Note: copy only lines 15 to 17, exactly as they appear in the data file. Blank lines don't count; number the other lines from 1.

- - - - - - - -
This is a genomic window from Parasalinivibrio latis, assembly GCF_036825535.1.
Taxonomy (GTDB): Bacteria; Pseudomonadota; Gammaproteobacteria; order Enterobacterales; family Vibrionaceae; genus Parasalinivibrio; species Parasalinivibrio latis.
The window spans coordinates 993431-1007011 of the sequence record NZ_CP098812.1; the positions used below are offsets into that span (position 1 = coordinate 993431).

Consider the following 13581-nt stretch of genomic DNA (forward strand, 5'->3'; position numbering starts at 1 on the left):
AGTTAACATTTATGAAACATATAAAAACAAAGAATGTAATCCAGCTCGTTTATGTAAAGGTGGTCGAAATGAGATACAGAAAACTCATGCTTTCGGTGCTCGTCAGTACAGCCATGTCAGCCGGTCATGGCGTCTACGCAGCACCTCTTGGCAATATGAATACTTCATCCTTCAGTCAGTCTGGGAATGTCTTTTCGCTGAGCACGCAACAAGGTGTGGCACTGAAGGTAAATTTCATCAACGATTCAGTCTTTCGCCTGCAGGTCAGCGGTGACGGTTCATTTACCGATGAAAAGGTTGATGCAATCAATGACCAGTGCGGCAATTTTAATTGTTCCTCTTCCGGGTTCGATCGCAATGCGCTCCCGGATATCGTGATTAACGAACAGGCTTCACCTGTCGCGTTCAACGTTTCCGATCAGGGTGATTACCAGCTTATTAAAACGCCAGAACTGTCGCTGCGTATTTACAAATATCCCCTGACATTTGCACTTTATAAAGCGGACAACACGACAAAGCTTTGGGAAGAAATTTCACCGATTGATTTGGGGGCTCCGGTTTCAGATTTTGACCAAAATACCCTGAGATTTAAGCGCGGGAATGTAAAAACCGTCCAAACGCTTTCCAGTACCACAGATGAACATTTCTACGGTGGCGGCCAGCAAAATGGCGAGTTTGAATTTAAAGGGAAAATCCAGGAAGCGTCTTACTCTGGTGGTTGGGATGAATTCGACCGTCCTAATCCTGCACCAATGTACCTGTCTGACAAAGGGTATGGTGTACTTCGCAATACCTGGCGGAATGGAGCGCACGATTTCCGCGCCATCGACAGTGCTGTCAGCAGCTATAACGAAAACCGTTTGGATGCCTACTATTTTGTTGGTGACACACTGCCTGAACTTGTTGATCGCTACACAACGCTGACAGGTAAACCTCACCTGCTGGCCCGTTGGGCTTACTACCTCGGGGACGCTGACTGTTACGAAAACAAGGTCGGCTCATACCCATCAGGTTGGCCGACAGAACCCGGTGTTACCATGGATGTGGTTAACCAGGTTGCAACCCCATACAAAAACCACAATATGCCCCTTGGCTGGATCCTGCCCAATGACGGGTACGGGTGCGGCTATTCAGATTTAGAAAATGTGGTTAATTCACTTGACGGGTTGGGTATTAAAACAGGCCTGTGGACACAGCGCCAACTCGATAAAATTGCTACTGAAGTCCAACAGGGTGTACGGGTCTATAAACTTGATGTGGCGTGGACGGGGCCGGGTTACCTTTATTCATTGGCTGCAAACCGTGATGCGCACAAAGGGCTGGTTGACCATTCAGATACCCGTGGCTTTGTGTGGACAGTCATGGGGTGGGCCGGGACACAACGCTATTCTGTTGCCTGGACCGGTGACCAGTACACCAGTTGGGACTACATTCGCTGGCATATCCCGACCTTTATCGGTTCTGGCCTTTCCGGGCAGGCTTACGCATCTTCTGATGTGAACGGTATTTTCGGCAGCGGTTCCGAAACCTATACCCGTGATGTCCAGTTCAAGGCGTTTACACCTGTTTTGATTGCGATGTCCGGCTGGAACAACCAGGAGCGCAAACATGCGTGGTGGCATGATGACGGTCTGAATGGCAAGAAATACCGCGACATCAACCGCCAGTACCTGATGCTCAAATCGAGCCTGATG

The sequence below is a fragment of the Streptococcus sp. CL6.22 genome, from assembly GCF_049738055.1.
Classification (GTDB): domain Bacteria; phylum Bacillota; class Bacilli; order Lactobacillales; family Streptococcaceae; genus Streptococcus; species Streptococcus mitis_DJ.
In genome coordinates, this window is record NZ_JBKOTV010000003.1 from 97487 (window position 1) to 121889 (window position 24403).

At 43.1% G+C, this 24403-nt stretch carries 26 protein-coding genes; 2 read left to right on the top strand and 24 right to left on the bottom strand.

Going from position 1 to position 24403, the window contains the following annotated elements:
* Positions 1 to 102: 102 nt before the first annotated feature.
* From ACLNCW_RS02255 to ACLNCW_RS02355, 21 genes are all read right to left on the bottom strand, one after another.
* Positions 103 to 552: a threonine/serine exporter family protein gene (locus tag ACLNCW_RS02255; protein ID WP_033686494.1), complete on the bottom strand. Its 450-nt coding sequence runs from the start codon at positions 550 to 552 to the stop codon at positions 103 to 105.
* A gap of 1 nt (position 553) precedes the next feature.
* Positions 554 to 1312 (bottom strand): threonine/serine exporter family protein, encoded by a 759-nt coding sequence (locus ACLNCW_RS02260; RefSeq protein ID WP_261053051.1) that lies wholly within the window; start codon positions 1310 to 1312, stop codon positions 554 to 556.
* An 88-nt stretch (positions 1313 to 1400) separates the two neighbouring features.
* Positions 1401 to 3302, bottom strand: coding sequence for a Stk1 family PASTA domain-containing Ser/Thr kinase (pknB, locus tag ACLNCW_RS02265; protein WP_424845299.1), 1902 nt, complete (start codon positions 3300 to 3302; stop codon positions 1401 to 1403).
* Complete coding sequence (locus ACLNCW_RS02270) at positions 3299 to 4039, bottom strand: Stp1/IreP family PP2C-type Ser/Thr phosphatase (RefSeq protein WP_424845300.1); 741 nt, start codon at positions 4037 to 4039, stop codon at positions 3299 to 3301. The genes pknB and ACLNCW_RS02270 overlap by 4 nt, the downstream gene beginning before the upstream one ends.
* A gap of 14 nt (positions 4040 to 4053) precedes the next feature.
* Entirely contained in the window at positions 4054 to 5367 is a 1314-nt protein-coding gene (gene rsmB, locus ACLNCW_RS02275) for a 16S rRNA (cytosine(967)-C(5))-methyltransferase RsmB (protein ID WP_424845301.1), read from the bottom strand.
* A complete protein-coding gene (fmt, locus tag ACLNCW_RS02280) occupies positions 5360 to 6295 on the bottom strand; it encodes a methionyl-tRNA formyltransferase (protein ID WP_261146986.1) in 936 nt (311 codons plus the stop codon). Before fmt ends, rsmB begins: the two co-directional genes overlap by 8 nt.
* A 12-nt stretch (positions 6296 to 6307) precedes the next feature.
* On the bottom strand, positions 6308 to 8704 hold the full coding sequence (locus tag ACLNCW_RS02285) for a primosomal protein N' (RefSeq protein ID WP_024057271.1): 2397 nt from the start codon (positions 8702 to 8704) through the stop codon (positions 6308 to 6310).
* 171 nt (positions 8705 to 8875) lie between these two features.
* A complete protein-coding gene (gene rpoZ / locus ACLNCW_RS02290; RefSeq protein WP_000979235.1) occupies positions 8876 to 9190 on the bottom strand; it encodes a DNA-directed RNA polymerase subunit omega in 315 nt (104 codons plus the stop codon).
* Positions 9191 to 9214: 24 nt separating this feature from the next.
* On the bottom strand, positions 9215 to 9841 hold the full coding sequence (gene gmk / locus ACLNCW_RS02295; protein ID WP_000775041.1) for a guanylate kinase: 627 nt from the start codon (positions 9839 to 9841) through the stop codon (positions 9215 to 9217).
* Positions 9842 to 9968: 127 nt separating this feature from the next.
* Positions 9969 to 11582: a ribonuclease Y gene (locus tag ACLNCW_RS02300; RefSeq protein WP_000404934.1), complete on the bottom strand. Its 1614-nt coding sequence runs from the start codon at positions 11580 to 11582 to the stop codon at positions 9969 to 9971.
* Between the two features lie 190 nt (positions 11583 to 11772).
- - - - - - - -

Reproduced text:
* Positions 554 to 1312 (bottom strand): threonine/serine exporter family protein, encoded by a 759-nt coding sequence (locus ACLNCW_RS02260; RefSeq protein ID WP_261053051.1) that lies wholly within the window; start codon positions 1310 to 1312, stop codon positions 554 to 556.
* An 88-nt stretch (positions 1313 to 1400) separates the two neighbouring features.
* Positions 1401 to 3302, bottom strand: coding sequence for a Stk1 family PASTA domain-containing Ser/Thr kinase (pknB, locus tag ACLNCW_RS02265; protein WP_424845299.1), 1902 nt, complete (start codon positions 3300 to 3302; stop codon positions 1401 to 1403).